Traditional spiritual customs are not the only things that co-exist with modern practices. Male circumcision is still widely practised. When the village has a number of children to be circumcised they call in the “specialist”. Each family has to buy a new blade and pay the specialist $100 Namibian (AUD20.00) each. After the deed is done, they apply a paste of paraffin and roasted herbs, which is then applied to the wound. This is slowly worn off as the cut heals.

However – the most painful tribal practise is the knocking out of the four bottom teeth in the females and males. Luckily this is not commonly practised by modern Himba but is still widespread in the tribal areas. The headman is designated to carry out this ritual by taking a nail and hammer or two stones and knocking them against the gums where the roots of the teeth are. This sounds horrifyingly painful, and no doubt it is. This practise occurs at puberty and is important part of the Himba culture that easily identifies them as Himba apart from wearing the distinctive traditional Himba clothing.


The traditional costume and grooming includes dressing the hair, particularly for the women. They braid their hair thickly with a mixture of red ochre and animal fat. These braids are finished off with large fluffy pompoms of hair at the ends. The women “bathe” their bodies all over with the red ochre/fat mixture, which makes their skin very soft and it becomes like a burnished brown colour. Their necks, ankles and arms are ornamented with a variety of jewellery, belts and metal work. They wear around their waist a small skirt of goat hide which covers their bottom and in front a small cloth for modesty.

Categories: Animals, Elephants, Giraffe, Hippos, Leopards, Lions, Namibia, Oryx, Photography, Travel, Uncategorized, White Rhino | Tags: , , , , , , , , | 1 Comment

Namibia – Action at The Waterhole

Next stop is Ongava Camp just outside Etosha National Park in Northern Namibia. Ongava is set in 33,000 sq hectares of dry savannah grassland with large areas of mopane forests intersected by rocky volcanic crags, rugged forested hills and a myriad of dry creek beds. It is a thirsty, dusty landscape and the occasional waterholes are dry but patiently waiting for the next rainy season. During spring temperatures are in the mid 30’s and unbelievably 45 – 50 in summer. In summer it is just hot, hot, hot day and night!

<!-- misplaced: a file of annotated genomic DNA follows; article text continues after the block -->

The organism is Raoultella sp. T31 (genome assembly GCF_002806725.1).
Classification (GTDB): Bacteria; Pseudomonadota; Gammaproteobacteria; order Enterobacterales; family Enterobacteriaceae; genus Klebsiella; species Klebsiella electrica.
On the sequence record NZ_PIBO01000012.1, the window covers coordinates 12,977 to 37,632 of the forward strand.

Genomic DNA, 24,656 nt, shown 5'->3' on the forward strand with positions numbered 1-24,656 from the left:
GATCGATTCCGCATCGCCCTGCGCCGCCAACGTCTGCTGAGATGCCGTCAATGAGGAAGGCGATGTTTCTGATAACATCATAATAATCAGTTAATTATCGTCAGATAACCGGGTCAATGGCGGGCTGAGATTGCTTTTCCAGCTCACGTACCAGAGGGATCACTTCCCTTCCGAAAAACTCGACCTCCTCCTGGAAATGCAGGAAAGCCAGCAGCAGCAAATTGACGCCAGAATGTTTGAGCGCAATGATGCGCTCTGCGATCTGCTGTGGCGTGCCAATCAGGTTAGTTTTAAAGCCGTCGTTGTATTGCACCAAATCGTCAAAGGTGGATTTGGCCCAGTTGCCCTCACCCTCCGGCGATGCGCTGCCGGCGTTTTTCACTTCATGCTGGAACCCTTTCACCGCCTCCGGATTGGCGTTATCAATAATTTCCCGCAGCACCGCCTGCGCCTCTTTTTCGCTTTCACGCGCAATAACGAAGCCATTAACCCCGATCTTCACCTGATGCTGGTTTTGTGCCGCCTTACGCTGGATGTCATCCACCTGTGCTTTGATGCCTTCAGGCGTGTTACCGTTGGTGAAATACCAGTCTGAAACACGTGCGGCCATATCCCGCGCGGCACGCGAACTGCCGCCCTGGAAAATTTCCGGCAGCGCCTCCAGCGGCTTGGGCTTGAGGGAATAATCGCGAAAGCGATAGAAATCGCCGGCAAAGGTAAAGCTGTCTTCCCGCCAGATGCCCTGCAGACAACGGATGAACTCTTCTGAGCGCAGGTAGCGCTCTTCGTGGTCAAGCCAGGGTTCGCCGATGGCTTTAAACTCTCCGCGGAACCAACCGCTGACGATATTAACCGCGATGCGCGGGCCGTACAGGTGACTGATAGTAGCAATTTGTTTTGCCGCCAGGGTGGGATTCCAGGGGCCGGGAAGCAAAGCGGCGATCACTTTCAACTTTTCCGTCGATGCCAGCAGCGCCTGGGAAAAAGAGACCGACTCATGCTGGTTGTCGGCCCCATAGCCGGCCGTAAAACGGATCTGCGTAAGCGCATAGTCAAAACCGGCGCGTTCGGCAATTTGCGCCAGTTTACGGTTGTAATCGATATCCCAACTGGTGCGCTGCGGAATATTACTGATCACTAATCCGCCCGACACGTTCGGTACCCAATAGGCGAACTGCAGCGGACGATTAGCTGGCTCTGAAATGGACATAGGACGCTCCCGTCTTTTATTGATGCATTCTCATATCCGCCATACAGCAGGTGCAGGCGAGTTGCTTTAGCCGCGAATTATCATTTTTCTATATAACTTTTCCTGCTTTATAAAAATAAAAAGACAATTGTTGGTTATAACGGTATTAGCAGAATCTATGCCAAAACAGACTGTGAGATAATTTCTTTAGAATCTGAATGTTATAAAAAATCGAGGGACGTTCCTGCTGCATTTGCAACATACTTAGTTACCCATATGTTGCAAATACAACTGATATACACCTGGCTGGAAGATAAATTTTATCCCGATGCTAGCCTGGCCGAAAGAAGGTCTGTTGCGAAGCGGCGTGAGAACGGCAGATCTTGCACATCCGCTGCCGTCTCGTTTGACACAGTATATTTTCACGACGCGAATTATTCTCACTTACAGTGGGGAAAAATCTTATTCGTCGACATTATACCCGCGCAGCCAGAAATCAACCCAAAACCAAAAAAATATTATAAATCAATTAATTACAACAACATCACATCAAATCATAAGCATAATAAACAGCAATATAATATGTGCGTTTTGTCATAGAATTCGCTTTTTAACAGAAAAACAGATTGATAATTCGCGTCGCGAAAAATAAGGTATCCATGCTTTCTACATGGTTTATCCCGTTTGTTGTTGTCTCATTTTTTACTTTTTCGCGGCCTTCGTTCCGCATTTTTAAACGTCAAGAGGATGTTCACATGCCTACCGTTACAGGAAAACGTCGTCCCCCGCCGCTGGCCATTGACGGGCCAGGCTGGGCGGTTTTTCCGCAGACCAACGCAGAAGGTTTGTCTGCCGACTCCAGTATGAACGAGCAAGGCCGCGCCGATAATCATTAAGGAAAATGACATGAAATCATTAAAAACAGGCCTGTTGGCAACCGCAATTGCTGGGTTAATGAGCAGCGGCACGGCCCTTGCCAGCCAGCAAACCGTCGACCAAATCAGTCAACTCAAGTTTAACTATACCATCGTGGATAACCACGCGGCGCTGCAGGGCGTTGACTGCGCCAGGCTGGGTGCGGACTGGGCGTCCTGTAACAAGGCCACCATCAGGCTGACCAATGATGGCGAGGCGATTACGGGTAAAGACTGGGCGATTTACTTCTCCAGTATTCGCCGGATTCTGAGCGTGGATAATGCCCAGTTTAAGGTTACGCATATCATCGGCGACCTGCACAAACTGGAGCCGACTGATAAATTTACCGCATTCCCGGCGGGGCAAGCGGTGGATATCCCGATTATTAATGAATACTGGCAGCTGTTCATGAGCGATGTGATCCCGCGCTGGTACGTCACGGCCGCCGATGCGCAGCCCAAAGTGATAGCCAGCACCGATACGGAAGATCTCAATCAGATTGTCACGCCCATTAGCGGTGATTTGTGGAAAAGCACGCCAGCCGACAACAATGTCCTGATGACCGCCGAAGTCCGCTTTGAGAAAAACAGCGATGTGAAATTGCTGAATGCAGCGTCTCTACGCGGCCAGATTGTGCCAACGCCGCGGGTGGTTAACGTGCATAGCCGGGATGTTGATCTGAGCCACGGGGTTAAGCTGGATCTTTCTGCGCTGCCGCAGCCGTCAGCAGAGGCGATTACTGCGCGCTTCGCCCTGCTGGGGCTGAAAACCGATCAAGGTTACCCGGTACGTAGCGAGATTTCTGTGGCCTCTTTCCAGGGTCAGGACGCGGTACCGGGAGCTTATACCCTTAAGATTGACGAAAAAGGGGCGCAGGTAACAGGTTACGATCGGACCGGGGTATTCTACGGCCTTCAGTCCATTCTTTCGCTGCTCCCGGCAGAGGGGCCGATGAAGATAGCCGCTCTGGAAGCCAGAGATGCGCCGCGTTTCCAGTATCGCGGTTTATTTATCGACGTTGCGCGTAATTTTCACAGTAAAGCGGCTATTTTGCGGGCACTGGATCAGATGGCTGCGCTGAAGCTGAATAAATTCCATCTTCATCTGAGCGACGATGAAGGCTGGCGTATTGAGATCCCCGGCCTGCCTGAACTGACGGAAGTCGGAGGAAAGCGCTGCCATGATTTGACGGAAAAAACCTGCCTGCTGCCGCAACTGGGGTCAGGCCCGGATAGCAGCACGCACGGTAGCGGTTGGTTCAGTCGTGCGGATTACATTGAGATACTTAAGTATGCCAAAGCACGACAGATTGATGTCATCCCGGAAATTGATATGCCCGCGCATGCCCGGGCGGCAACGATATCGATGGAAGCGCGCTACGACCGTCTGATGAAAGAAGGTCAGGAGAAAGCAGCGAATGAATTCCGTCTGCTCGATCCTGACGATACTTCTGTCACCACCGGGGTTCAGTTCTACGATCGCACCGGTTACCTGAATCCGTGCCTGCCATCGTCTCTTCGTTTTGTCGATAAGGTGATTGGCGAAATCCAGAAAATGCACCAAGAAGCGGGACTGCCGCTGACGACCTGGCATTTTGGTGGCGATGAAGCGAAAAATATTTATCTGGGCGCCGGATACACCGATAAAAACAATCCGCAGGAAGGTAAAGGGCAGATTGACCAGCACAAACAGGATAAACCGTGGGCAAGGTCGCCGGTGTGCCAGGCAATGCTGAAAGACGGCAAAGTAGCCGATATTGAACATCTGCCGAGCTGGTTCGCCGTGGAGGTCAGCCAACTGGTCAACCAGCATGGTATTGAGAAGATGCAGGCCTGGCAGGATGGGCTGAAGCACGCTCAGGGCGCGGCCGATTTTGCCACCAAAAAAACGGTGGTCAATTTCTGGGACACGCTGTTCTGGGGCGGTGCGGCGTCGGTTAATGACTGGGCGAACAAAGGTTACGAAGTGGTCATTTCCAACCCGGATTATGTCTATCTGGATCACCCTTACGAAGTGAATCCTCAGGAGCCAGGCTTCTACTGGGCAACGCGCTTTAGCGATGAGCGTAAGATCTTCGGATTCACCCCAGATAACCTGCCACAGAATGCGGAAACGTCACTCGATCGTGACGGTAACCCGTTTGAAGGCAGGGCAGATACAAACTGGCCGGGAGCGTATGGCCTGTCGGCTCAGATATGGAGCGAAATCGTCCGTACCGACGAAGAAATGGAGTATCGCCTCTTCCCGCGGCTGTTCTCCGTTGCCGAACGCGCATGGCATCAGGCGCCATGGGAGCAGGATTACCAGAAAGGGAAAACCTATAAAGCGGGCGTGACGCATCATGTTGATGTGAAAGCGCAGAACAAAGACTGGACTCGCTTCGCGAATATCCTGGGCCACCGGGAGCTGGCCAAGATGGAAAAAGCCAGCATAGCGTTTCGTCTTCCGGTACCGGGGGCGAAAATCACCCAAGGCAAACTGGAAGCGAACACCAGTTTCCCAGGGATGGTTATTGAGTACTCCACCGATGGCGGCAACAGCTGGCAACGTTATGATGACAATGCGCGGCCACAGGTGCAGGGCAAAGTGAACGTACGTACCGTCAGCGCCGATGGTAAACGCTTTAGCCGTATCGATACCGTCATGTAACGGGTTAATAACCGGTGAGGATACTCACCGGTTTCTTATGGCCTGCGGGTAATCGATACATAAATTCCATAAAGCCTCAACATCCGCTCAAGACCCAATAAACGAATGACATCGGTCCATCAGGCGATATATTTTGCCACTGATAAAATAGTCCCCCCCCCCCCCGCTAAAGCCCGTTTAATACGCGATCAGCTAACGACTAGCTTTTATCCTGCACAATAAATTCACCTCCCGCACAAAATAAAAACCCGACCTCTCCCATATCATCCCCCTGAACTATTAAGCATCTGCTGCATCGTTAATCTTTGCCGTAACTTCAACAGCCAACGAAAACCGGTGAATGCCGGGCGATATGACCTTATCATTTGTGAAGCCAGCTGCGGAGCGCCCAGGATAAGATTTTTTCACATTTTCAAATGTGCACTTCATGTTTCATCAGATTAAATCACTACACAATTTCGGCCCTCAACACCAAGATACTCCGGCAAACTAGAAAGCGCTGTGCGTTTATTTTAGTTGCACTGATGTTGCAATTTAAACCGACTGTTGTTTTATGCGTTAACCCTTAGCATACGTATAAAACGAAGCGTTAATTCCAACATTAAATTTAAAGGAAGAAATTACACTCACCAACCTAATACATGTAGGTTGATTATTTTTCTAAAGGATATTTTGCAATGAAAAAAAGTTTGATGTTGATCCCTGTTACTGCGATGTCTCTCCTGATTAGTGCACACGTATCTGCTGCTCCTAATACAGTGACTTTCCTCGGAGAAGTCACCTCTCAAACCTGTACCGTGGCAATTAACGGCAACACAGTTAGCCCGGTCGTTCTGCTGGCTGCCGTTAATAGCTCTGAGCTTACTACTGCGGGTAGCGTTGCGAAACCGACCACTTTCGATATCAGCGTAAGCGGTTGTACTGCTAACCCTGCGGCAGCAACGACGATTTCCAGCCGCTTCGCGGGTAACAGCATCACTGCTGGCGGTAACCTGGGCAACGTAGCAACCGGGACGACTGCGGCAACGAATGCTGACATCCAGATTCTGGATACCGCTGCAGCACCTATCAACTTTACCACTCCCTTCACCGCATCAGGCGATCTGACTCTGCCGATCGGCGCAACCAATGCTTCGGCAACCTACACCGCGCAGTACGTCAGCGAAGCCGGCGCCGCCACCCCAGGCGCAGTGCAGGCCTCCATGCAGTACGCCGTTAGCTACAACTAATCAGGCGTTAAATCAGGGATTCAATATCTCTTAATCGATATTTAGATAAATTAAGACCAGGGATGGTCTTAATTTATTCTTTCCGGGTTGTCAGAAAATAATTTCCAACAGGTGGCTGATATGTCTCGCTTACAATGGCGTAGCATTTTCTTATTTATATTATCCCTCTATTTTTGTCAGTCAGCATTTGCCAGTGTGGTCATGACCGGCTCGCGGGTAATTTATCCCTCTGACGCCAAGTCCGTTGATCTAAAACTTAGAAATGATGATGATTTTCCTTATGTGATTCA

My guide for three days is Bono, a very handsome man around 30 years old, with a quiet and respectful manner but with a quick turn of wit and a devilish sense of humour. I am fortunate to spend these days in his company learning so much about the African bush, the wonderful and unique animals, his life history and his future aspirations plus the challenges that face the people of Namibia.

The accommodation at Ongava is in 12 large comfortable tents with en suite bathrooms with open air showers (definitely not recommended for use after dark or before down as you may be bathing with a lion, a hyena or a leopard). The open air dining and bar area sits at the base of a dolomite hill and fronts onto a very busy waterhole where a procession of animals come day and night to quench their thirst.

The journey home to my tent each night is an edgy experience. I am accompanied by Rio who is the camp sharp-shooter and his trusty rifle as you never know what predator you may meet during your trek back to the safety of your tent.  We make our way from the main lodge to my tent which is the second to last tent in camp (more time for that hungry lion to size me up as his next meal). Rio is in the lead with rifle gripped in one hand and torch in the other. He walks slowly while shining the torch around the surrounding bush and trees as we make our way through the dark. The hot breath on his neck was not that of a lion bearing down on him but me only centimetres from his back gripping onto his arm for reassurance. Why is it always at times like these that nervous chatter turns to the weather?